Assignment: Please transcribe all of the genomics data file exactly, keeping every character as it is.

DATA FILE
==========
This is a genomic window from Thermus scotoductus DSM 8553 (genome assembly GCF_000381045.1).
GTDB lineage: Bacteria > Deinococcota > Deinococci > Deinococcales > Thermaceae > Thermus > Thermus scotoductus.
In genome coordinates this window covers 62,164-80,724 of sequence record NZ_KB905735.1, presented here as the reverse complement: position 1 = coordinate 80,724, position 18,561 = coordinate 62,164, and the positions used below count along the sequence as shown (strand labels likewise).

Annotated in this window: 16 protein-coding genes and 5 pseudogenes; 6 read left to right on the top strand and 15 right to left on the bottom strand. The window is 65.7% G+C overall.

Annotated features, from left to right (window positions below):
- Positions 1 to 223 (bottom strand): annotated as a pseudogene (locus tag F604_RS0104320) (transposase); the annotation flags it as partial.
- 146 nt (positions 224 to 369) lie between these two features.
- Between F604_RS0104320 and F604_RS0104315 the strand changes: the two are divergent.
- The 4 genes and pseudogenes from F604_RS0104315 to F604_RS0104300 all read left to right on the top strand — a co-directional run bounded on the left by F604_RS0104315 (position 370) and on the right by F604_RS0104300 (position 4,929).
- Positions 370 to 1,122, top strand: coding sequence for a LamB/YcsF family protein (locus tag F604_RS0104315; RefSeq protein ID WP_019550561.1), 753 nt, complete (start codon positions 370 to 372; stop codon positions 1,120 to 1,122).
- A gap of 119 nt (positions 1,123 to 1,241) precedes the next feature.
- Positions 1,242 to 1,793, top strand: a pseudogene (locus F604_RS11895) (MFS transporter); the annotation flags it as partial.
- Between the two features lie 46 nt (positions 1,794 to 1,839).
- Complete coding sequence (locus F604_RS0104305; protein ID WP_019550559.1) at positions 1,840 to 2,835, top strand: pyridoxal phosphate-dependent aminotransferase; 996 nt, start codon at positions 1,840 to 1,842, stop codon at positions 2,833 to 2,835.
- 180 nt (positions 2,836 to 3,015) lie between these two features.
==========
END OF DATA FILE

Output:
This is a genomic window from Thermus scotoductus DSM 8553 (genome assembly GCF_000381045.1).
GTDB lineage: Bacteria > Deinococcota > Deinococci > Deinococcales > Thermaceae > Thermus > Thermus scotoductus.
In genome coordinates this window covers 62,164-80,724 of sequence record NZ_KB905735.1, presented here as the reverse complement: position 1 = coordinate 80,724, position 18,561 = coordinate 62,164, and the positions used below count along the sequence as shown (strand labels likewise).

Annotated in this window: 16 protein-coding genes and 5 pseudogenes; 6 read left to right on the top strand and 15 right to left on the bottom strand. The window is 65.7% G+C overall.

Annotated features, from left to right (window positions below):
- Positions 1 to 223 (bottom strand): annotated as a pseudogene (locus tag F604_RS0104320) (transposase); the annotation flags it as partial.
- 146 nt (positions 224 to 369) lie between these two features.
- Between F604_RS0104320 and F604_RS0104315 the strand changes: the two are divergent.
- The 4 genes and pseudogenes from F604_RS0104315 to F604_RS0104300 all read left to right on the top strand — a co-directional run bounded on the left by F604_RS0104315 (position 370) and on the right by F604_RS0104300 (position 4,929).
- Positions 370 to 1,122, top strand: coding sequence for a LamB/YcsF family protein (locus tag F604_RS0104315; RefSeq protein ID WP_019550561.1), 753 nt, complete (start codon positions 370 to 372; stop codon positions 1,120 to 1,122).
- A gap of 119 nt (positions 1,123 to 1,241) precedes the next feature.
- Positions 1,242 to 1,793, top strand: a pseudogene (locus F604_RS11895) (MFS transporter); the annotation flags it as partial.
- Between the two features lie 46 nt (positions 1,794 to 1,839).
- Complete coding sequence (locus F604_RS0104305; protein ID WP_019550559.1) at positions 1,840 to 2,835, top strand: pyridoxal phosphate-dependent aminotransferase; 996 nt, start codon at positions 1,840 to 1,842, stop codon at positions 2,833 to 2,835.
- 180 nt (positions 2,836 to 3,015) lie between these two features.